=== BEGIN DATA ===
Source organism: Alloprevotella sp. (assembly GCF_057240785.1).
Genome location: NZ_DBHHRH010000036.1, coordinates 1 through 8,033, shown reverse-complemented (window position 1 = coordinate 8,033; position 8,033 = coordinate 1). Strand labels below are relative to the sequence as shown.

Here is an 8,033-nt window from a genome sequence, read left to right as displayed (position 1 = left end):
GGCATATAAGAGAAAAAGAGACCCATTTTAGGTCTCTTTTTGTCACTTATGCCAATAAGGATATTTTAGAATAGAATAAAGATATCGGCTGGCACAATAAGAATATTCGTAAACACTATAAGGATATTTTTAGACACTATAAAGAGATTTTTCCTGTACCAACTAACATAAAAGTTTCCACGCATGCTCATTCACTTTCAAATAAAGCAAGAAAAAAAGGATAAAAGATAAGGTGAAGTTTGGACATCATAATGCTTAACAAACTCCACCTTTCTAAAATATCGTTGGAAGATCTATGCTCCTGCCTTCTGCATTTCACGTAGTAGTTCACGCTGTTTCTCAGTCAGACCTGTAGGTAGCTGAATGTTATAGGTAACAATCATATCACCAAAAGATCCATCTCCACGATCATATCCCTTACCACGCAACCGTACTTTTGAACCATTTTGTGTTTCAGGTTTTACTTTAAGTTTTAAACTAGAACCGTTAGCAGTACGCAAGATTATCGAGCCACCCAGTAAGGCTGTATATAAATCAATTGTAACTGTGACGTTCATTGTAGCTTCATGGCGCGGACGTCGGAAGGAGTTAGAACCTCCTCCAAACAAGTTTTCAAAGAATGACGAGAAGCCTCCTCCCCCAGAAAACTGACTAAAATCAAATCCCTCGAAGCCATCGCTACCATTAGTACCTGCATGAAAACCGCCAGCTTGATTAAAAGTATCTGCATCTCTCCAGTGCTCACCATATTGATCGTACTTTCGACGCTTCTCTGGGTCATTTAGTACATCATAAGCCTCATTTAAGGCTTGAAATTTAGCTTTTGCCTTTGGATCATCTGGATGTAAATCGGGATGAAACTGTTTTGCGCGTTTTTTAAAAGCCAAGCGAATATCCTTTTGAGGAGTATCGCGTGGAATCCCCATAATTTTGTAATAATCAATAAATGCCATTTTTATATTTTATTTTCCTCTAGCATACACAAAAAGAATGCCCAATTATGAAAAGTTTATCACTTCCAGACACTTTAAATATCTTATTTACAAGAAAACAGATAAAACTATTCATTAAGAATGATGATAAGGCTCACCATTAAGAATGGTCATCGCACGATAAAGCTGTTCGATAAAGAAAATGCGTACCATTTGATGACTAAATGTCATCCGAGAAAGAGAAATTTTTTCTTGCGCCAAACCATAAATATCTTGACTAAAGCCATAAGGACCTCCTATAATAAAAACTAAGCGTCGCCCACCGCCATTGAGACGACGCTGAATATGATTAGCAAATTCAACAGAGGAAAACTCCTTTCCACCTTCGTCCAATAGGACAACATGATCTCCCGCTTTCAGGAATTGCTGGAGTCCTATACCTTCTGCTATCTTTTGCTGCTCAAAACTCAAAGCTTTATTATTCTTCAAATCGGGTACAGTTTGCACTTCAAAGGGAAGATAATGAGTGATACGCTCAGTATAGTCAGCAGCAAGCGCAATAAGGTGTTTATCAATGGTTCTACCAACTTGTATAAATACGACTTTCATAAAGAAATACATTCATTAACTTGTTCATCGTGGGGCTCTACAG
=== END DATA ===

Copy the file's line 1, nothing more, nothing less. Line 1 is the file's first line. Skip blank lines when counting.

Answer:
Source organism: Alloprevotella sp. (assembly GCF_057240785.1).